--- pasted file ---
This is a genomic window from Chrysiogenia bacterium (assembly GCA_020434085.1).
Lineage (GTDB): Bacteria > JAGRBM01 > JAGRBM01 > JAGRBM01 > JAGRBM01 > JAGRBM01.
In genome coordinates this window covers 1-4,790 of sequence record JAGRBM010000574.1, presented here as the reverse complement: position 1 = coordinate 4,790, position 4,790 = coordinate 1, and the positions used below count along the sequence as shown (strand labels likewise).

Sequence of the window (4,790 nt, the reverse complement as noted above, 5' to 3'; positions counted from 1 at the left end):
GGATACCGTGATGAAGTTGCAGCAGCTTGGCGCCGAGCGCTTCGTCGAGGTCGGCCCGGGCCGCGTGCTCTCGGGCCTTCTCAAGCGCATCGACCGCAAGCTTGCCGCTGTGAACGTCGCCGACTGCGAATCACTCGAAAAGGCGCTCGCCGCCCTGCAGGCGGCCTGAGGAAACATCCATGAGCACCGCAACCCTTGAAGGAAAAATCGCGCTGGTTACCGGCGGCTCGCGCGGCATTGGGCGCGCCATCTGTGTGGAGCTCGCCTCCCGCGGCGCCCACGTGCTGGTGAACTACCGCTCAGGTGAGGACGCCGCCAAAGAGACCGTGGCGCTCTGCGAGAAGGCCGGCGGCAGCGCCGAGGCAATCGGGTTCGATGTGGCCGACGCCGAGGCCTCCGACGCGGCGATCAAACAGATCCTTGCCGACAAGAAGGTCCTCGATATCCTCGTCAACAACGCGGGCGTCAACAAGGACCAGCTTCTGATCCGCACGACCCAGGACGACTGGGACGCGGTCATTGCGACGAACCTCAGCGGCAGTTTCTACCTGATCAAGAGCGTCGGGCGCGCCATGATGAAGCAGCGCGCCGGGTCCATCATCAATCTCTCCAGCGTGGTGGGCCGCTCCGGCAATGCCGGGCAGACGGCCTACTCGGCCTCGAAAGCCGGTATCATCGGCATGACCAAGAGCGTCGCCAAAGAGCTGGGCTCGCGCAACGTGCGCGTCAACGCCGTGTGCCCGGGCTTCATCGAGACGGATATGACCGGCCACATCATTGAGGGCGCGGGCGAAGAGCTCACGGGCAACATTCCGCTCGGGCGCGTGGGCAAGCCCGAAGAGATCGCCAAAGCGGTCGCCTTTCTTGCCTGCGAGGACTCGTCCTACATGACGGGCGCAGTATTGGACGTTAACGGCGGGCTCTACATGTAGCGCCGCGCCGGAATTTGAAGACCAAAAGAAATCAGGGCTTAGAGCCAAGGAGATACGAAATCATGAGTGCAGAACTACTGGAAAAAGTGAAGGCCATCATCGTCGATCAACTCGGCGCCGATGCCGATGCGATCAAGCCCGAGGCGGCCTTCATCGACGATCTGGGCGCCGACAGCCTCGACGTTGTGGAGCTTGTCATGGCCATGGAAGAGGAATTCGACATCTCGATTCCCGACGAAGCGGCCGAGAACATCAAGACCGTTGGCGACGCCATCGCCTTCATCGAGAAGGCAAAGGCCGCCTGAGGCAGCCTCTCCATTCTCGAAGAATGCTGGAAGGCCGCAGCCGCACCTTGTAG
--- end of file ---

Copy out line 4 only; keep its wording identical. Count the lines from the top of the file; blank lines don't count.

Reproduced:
Sequence of the window (4,790 nt, the reverse complement as noted above, 5' to 3'; positions counted from 1 at the left end):